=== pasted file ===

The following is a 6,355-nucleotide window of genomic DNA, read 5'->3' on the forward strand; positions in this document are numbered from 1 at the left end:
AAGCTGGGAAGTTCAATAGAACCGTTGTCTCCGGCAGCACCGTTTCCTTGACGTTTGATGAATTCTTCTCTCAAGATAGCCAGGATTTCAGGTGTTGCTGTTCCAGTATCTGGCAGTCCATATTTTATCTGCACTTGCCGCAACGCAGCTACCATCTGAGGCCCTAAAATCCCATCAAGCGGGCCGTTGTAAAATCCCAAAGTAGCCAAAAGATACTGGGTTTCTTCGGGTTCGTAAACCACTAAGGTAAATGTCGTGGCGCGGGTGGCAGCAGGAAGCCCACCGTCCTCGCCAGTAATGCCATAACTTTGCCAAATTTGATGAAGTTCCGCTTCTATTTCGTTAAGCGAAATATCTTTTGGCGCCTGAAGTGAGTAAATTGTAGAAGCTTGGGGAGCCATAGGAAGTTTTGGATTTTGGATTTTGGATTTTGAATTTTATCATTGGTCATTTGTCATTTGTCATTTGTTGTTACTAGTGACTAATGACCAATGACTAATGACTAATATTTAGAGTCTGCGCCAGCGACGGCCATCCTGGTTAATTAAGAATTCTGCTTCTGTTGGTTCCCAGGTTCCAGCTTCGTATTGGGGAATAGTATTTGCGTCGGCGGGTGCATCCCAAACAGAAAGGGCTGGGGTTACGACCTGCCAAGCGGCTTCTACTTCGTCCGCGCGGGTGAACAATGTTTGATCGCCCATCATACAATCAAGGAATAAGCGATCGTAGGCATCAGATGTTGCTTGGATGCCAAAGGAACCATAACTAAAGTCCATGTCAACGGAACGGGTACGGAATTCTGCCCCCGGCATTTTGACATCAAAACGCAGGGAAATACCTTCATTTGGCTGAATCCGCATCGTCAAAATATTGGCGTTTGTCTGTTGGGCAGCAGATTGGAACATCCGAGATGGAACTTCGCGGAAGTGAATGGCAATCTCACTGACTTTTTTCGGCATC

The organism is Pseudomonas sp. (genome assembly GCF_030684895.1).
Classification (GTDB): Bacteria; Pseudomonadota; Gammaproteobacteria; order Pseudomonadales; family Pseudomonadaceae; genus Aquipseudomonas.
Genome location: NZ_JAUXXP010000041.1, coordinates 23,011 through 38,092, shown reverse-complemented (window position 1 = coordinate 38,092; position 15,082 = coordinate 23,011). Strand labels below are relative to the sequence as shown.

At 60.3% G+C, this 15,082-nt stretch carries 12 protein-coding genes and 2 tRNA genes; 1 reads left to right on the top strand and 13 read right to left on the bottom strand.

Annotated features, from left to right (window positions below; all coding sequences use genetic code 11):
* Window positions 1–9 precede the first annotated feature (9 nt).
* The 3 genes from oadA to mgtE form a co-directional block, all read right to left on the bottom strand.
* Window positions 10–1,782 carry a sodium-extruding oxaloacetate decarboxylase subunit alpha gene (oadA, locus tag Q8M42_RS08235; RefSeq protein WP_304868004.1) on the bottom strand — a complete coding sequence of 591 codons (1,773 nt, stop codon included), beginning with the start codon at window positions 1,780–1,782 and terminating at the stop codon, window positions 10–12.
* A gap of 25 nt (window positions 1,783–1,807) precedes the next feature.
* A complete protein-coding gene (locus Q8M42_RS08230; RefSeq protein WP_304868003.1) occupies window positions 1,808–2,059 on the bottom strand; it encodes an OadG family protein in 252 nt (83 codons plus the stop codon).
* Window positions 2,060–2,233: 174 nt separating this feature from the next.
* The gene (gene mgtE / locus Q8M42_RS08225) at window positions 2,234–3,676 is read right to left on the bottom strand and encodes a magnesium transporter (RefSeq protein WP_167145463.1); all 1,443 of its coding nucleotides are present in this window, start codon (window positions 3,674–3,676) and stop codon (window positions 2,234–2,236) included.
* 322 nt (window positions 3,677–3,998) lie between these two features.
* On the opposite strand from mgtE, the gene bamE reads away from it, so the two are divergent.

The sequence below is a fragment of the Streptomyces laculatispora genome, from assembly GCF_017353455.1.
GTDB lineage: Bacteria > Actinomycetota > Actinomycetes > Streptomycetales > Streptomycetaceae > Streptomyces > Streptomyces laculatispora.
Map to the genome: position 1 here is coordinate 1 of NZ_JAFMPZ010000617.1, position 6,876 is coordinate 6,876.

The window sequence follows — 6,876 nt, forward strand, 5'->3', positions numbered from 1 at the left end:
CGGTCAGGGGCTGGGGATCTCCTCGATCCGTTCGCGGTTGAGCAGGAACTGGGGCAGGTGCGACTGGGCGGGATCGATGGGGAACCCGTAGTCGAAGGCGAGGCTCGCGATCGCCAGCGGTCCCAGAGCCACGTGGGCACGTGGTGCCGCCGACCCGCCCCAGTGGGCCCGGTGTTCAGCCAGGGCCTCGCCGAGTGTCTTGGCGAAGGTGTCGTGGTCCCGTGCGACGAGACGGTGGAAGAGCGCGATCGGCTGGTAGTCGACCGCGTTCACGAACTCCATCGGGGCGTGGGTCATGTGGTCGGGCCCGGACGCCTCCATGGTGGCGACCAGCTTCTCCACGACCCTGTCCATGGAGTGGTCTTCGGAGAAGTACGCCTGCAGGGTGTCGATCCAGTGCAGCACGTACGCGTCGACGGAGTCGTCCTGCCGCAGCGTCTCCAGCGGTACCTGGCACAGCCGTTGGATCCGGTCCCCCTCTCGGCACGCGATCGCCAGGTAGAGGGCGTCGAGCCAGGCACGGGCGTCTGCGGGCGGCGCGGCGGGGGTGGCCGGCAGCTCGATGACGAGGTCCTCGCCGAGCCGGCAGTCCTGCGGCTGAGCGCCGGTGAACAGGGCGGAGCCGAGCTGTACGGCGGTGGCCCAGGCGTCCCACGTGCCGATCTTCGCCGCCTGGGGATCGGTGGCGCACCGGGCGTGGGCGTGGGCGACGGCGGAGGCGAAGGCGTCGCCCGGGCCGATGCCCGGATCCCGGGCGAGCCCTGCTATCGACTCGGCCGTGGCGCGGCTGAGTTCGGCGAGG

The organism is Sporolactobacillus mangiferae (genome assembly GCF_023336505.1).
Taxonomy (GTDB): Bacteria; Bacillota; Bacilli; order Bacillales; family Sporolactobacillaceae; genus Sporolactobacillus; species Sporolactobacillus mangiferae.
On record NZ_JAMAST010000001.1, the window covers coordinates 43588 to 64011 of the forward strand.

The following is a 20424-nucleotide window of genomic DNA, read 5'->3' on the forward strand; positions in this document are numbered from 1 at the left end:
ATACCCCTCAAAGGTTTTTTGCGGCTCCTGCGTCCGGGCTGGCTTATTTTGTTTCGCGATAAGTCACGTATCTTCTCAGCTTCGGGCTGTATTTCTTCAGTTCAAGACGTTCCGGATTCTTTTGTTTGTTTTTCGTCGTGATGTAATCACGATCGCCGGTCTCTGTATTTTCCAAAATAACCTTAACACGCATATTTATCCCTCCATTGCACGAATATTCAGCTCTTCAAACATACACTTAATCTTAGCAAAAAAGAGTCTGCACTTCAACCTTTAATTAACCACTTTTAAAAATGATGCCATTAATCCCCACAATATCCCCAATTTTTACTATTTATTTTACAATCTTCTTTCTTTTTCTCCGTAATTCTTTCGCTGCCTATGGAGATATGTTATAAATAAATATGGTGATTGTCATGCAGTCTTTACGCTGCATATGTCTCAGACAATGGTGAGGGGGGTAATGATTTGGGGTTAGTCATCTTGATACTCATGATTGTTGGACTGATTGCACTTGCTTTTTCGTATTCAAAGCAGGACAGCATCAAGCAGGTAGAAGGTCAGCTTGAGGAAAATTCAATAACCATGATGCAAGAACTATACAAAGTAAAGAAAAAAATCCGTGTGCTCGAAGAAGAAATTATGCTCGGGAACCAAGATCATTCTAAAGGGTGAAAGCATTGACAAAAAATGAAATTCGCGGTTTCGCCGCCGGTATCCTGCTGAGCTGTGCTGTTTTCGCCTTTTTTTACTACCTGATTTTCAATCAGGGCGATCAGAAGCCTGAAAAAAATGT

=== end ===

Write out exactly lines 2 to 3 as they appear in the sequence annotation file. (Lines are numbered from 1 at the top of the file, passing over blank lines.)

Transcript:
AAGCTGGGAAGTTCAATAGAACCGTTGTCTCCGGCAGCACCGTTTCCTTGACGTTTGATGAATTCTTCTCTCAAGATAGCCAGGATTTCAGGTGTTGCTGTTCCAGTATCTGGCAGTCCATATTTTATCTGCACTTGCCGCAACGCAGCTACCATCTGAGGCCCTAAAATCCCATCAAGCGGGCCGTTGTAAAATCCCAAAGTAGCCAAAAGATACTGGGTTTCTTCGGGTTCGTAAACCACTAAGGTAAATGTCGTGGCGCGGGTGGCAGCAGGAAGCCCACCGTCCTCGCCAGTAATGCCATAACTTTGCCAAATTTGATGAAGTTCCGCTTCTATTTCGTTAAGCGAAATATCTTTTGGCGCCTGAAGTGAGTAAATTGTAGAAGCTTGGGGAGCCATAGGAAGTTTTGGATTTTGGATTTTGGATTTTGAATTTTATCATTGGTCATTTGTCATTTGTCATTTGTTGTTACTAGTGACTAATGACCAATGACTAATGACTAATATTTAGAGTCTGCGCCAGCGACGGCCATCCTGGTTAATTAAGAATTCTGCTTCTGTTGGTTCCCAGGTTCCAGCTTCGTATTGGGGAATAGTATTTGCGTCGGCGGGTGCATCCCAAACAGAAAGGGCTGGGGTTACGACCTGCCAAGCGGCTTCTACTTCGTCCGCGCGGGTGAACAATGTTTGATCGCCCATCATACAATCAAGGAATAAGCGATCGTAGGCATCAGATGTTGCTTGGATGCCAAAGGAACCATAACTAAAGTCCATGTCAACGGAACGGGTACGGAATTCTGCCCCCGGCATTTTGACATCAAAACGCAGGGAAATACCTTCATTTGGCTGAATCCGCATCGTCAAAATATTGGCGTTTGTCTGTTGGGCAGCAGATTGGAACATCCGAGATGGAACTTCGCGGAAGTGAATGGCAATCTCACTGACTTTTTTCGGCATC

The organism is Pseudomonas sp. (genome assembly GCF_030684895.1).